Bill Joy helped develop the climate change and sustainability investment strategy at the venture capital firm Kleiner Perkins Caulfield & Byers, which is known mainly for its investments in companies such as Amazon.com and Google.
Joy is also famous for building BSD Unix, a computer operating system that has had a big impact on the computer industry and the development of the Internet. As a cofounder and chief scientist at Sun Microsystems, he developed key technologies such as the programming language Java.
As an investor, Joy has backed several high-risk solar power companies. Technology Review talked to him about lessons learned from failed investments in solar companies, and what it will take for innovative solar companies to succeed.
TR: With the failure of Solyndra, and hard times for many other solar companies, solar investments have come under scrutiny. What’s gone wrong?
Joy: Many have been badly managed, or badly conceived. The trouble comes if you’re not good enough to make a difference. I think a lot of the solar ventures haven’t had enough differentiation. They haven’t been enough better than the trajectory of the incumbents.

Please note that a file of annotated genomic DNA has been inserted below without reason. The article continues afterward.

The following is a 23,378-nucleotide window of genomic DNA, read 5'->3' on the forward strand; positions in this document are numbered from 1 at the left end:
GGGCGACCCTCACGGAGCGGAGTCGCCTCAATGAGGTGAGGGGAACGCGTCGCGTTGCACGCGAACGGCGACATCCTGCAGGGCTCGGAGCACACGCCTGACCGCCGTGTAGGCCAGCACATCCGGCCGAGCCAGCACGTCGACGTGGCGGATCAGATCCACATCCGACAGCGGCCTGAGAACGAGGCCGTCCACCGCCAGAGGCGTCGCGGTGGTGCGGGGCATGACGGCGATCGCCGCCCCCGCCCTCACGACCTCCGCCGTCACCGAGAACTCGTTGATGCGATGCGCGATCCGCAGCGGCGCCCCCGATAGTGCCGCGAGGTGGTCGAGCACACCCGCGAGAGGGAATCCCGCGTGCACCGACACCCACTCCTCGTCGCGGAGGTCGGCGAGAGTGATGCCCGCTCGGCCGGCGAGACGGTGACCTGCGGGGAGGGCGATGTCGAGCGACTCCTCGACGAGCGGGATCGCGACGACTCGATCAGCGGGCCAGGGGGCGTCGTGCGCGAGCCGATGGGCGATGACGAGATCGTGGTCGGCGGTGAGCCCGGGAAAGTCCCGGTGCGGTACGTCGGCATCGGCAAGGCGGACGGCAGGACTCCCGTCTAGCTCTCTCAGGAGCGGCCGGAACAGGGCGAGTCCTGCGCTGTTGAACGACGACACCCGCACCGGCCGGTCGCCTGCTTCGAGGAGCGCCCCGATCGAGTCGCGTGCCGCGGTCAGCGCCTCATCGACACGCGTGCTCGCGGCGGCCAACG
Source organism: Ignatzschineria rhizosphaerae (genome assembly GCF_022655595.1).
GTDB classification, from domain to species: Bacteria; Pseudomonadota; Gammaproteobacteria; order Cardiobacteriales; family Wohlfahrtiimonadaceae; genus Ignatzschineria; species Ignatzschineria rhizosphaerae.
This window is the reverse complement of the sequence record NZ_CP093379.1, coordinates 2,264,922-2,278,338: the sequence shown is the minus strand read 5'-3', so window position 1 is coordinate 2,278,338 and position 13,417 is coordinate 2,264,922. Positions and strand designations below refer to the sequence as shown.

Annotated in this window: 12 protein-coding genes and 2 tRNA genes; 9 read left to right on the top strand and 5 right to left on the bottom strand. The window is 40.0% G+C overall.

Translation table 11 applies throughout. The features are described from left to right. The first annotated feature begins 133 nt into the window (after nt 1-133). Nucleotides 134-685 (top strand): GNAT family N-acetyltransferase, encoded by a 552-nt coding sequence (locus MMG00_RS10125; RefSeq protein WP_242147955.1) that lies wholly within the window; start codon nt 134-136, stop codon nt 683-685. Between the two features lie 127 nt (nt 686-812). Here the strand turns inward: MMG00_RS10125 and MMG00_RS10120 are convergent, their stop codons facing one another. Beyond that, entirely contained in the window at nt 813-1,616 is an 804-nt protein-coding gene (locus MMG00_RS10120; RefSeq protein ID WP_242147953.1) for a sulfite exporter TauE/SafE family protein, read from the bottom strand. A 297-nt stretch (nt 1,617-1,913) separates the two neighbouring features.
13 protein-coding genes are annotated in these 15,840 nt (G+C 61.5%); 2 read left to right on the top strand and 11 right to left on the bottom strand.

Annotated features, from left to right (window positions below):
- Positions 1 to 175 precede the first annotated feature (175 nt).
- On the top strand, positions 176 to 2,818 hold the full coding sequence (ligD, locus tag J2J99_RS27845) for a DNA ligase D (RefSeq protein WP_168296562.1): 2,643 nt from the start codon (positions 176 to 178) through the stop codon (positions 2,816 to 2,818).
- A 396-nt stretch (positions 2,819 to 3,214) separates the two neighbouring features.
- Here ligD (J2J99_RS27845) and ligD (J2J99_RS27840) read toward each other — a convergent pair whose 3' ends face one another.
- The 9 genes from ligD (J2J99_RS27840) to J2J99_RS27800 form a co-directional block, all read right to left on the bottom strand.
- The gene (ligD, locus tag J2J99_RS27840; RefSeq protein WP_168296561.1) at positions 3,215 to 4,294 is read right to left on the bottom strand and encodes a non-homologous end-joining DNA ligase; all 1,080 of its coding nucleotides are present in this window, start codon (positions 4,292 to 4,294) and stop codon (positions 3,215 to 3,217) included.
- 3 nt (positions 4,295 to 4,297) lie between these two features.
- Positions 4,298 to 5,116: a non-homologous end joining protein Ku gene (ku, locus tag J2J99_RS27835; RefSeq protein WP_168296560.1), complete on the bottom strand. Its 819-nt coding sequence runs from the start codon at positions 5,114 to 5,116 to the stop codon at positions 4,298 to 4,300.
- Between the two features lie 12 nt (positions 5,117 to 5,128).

[At Kleiner Perkins Caulfield & Byers] we’ve had some failures, but that’s because we’ve been aiming well ahead of where the conventional technology was going to go. The alternative is that you can try to do something that isn’t as far ahead. So then what’s the point? You’re just doing almost the same thing using immature manufacturing that everyone else is doing using mature manufacturing. That’s no recipe to win.
You mentioned failures at KPCB—what went wrong there?
Solasta was an attempt to build a three-dimensional nanostructure [for solar panels] that would’ve had better physics, and the difficulty there, I think, was fabrication. We were unable to come up with a technique for making the devices that we wanted. We didn’t have the time to wait for the new technology to make it work.
Intel’s new transistors—they’re turned up in the third dimension—I heard they spent something like $7 billion and had a thousand PhDs. It was an extremely large program, and went on for a long time. We can build patterns that are planar, but to build structures that are vertical, and that fine-scale, is very difficult. Solyndra was trying to deposit on a nonplanar surface. Doing stuff on a planar surface is easy. Anything beyond that is difficult.
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